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Updated Feb 26, 2013 - 3:36 pm

Pilot loses helicopter as part of plea agreement

FLAGSTAFF, Ariz. — A pilot who caught the attention of authorities by
stashing gas cans in northern Arizona won’t be able to get behind the controls
of an aircraft for the next two years and will lose the helicopter he owned
under an agreement with prosecutors.

William Stokely, a part-time Flagstaff resident and Oklahoma businessman, said
his charitable work that included giving free aerial tours will suffer from not
being able to fly. But he said he pleaded guilty in federal court to displaying
a false or misleading tail number on his helicopter to avoid any possibility of
a felony conviction and agreed to the government’s seizure of the helicopter.

“I’m a good guy, I’m not a criminal,” Stokely told The Associated Press.

The U.S. Department of Homeland Security began investigating Stokely in 2011
after receiving a report that he was filling up gas cans in Winslow and leaving
them out in the high desert. Investigators checked registration records for the
helicopter he was flying and discovered that one of the letters on the tail
number had been changed from a “Q” to an “O” with black tape and that
Stokely didn’t have a valid certificate to fly.

The 69-year-old, self-described explorer said Tuesday that he would place fuel
on private property in Arizona to keep his helicopter light and to refuel
quickly. Had the case gone to trial, Stokely would have testified that he placed
tape over the tail number to avoid smearing anything on the lettering as he was
cleaning the outside of the fuselage and didn’t completely remove it, his
attorney Colin Campbell said.

Prosecutors contended that Stokely did so to hide his lack of a valid airman’s
certificate.

Stokely’s right to fly helicopters as a private pilot has changed over the past
25 years, according to Federal Aviation Administration records. He first
received a certificate in 1987, which he surrendered three years later for
violating rules that prohibit flying too close to another aircraft and at low
altitude, and recklessly operating an aircraft.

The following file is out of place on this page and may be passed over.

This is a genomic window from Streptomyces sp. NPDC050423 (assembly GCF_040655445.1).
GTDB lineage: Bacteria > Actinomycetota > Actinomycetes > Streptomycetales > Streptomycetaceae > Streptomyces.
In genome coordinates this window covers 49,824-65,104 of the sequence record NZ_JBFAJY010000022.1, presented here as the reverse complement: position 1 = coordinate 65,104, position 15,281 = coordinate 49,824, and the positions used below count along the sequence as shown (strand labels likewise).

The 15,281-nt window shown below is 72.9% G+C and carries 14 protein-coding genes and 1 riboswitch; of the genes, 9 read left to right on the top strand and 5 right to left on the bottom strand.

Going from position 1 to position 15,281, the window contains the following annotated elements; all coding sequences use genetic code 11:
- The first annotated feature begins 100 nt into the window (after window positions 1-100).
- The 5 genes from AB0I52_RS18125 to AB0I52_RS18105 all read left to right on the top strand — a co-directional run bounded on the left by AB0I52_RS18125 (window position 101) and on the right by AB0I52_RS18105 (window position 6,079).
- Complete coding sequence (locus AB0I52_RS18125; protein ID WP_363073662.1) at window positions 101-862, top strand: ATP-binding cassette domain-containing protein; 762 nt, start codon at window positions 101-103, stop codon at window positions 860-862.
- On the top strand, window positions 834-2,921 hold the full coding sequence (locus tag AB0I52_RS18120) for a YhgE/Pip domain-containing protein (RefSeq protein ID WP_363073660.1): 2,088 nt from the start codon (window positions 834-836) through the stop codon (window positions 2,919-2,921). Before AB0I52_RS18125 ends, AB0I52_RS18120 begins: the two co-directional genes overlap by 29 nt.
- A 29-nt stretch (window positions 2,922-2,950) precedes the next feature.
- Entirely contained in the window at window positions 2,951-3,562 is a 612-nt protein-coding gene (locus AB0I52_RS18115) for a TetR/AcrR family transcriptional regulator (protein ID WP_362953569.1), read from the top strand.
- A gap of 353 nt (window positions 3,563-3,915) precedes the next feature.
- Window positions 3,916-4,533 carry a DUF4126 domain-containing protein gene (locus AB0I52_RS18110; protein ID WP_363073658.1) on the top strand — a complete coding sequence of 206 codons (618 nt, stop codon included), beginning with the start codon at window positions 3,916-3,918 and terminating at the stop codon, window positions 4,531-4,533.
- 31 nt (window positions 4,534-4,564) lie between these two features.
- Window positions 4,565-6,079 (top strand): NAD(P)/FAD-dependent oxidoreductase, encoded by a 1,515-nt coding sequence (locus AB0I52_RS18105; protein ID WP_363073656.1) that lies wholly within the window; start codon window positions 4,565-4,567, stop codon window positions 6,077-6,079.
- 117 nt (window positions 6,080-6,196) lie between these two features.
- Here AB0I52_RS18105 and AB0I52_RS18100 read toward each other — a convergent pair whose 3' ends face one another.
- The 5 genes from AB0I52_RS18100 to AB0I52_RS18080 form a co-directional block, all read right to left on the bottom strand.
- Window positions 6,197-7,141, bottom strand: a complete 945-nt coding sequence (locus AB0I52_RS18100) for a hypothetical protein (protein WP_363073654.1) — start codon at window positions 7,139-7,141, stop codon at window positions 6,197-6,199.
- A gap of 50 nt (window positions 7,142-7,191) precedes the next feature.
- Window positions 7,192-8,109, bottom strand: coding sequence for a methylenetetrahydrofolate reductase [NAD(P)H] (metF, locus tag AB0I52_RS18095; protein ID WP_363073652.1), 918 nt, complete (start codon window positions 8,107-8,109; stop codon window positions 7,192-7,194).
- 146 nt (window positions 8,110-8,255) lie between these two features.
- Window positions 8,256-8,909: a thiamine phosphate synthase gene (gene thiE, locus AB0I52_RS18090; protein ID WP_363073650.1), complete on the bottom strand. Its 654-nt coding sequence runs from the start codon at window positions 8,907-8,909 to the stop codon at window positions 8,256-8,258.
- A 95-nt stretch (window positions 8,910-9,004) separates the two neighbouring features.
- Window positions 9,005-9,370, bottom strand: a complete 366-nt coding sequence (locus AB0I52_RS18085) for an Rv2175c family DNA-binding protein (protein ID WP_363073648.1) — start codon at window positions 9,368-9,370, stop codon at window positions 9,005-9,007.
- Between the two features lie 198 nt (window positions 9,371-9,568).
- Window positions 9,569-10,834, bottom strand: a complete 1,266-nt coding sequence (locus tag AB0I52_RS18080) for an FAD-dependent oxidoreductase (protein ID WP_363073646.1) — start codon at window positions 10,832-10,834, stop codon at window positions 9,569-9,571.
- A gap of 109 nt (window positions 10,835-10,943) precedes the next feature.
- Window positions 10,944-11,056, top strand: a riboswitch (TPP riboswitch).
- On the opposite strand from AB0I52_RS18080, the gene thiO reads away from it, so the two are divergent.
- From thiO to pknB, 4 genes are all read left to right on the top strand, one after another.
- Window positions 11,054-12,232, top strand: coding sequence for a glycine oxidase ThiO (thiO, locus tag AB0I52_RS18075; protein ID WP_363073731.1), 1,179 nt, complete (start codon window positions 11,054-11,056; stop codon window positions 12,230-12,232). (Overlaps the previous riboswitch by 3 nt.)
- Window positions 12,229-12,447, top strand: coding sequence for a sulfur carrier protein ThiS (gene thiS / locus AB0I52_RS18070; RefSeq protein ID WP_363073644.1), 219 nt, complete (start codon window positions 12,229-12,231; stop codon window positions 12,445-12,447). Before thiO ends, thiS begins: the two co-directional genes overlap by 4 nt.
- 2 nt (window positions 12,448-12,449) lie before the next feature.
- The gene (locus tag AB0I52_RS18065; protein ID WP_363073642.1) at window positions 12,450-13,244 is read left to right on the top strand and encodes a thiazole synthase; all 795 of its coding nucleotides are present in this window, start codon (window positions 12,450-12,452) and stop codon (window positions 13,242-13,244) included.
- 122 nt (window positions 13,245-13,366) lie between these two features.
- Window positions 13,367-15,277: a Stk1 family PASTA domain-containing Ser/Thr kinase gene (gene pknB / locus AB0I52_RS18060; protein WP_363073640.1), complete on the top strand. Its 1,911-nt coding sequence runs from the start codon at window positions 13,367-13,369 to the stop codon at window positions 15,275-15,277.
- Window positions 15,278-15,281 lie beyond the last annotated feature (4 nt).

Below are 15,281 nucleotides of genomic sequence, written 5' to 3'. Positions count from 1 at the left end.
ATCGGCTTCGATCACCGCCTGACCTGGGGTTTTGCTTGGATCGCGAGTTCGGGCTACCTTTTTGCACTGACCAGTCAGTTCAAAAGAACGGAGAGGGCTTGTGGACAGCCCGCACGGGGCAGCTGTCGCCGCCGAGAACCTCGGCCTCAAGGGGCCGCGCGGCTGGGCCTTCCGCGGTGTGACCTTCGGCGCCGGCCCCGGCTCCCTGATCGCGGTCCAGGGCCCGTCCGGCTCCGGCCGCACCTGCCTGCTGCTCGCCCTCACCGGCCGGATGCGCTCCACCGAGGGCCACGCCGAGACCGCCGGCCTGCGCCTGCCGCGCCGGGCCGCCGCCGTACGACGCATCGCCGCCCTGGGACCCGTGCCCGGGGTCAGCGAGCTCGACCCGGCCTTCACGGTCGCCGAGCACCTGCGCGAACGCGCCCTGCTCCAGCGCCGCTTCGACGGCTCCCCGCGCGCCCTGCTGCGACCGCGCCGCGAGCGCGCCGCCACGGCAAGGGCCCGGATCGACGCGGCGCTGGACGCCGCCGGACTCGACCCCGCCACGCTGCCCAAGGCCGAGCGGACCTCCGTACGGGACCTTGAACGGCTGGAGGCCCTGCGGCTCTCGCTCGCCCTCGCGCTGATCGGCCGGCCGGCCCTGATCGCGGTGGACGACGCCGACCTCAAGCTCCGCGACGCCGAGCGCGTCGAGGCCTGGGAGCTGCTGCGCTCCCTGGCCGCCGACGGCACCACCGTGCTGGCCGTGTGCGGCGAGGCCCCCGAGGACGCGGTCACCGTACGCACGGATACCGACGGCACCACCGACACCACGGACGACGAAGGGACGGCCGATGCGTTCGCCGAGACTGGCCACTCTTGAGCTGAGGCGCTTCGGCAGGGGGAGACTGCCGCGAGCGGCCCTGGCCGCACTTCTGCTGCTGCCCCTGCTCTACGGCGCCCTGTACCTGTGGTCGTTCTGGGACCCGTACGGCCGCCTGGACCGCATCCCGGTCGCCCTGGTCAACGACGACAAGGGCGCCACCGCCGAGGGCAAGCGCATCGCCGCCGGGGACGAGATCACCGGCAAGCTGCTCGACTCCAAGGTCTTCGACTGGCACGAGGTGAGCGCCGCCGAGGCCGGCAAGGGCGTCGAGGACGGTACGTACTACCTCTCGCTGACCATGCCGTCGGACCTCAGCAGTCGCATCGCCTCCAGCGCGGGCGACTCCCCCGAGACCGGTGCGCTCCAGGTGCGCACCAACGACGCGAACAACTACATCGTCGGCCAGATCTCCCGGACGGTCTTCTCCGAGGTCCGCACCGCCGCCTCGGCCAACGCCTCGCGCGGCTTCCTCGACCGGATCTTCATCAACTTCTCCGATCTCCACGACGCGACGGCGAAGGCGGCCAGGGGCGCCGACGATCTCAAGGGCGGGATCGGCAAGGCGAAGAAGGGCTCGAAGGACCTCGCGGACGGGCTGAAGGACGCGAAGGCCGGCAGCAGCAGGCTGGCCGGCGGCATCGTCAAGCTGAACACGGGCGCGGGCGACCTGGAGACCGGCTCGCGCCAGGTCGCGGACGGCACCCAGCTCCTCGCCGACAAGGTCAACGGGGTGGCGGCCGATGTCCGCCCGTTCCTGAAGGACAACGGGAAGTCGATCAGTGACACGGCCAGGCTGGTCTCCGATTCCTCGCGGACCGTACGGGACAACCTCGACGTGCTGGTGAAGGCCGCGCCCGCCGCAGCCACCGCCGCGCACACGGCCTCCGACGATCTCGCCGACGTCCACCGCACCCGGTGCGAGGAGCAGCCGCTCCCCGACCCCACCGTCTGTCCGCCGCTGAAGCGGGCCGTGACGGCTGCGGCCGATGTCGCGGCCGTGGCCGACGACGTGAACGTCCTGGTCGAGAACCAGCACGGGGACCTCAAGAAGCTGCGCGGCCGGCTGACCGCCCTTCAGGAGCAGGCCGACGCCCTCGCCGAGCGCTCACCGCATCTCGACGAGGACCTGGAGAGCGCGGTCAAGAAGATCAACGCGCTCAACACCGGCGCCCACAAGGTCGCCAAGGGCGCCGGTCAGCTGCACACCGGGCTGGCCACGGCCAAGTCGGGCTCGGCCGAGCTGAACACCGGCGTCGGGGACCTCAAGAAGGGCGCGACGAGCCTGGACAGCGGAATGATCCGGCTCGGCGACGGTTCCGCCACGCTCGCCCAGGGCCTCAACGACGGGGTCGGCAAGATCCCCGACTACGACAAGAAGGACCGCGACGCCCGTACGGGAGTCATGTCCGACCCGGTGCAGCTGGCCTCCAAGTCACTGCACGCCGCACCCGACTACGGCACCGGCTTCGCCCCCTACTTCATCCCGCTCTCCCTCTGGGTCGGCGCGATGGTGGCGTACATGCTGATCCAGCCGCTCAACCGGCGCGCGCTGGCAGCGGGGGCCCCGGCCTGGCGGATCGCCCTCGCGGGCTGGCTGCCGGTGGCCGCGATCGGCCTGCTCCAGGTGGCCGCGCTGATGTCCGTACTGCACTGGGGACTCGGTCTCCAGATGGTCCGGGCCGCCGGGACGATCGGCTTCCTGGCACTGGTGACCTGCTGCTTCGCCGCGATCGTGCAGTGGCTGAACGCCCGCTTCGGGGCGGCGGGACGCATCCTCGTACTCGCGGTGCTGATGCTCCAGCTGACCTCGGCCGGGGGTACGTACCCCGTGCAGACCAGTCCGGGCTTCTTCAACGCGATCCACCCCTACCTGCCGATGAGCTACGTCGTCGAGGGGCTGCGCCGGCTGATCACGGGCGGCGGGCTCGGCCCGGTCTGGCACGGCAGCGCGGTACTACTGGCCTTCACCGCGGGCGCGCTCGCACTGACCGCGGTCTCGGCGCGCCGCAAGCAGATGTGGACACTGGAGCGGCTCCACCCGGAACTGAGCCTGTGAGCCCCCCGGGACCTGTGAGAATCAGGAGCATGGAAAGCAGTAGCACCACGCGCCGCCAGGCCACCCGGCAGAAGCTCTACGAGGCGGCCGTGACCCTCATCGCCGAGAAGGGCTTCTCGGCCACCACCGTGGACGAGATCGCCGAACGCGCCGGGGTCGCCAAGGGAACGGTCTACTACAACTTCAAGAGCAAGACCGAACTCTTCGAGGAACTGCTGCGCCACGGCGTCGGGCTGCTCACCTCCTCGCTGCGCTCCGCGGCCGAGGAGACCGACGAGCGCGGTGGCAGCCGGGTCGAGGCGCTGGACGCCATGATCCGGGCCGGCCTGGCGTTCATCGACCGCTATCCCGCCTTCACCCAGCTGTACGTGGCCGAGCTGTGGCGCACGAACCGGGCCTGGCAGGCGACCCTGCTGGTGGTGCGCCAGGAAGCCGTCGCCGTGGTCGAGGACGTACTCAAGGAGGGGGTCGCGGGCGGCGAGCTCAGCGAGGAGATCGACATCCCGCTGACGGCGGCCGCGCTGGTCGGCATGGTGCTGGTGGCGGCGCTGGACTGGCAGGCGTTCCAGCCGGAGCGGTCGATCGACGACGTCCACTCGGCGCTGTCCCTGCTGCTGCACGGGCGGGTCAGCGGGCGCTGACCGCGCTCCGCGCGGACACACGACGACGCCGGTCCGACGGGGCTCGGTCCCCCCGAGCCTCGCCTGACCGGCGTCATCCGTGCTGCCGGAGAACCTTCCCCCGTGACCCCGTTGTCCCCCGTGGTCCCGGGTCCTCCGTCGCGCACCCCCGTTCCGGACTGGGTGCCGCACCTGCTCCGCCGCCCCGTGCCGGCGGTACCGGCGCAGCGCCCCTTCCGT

Stokely successfully reapplied for the certificate in 1991 but again
surrendered it voluntarily in 2008 after failing a test administered by the FAA.
He received a certificate as a student pilot the same year, but it expired in
2010 after Stokely failed another series of flying tests.

Last year, the FAA denied a medical certificate to Stokely, which he needs to
lawfully fly. Court documents show he asked the FAA to reconsider.

Stokely’s plea earlier this month means sentencing in the case will be deferred
for two years. Prosecutors said they’ll move to dismiss the indictment against
Stokely if he adheres to the plea agreement. They declined to comment on the
case Tuesday, saying it isn’t fully resolved.

A second charge against Stokely for not having a valid certificate to fly the
helicopter will be dropped under the plea agreement.

Stokely had stored his helicopter at a hangar in Winslow during the summer
months and returned it during the winter to Tulsa, Okla., where he and his wife
started Stokely Outdoor Advertising in 1978. His family also runs the Stokely
Event Center in Tulsa.

Campbell said the eventual dismissal of criminal charges against Stokely was
the best possible outcome in the case.

“He’s had a marvelous life, he’s a very successful businessman, he’s done a
lot of charitable work,” Campbell said. “It’s unfortunate, and he’s taken
responsibility. He’s looking forward to getting this all behind him.”

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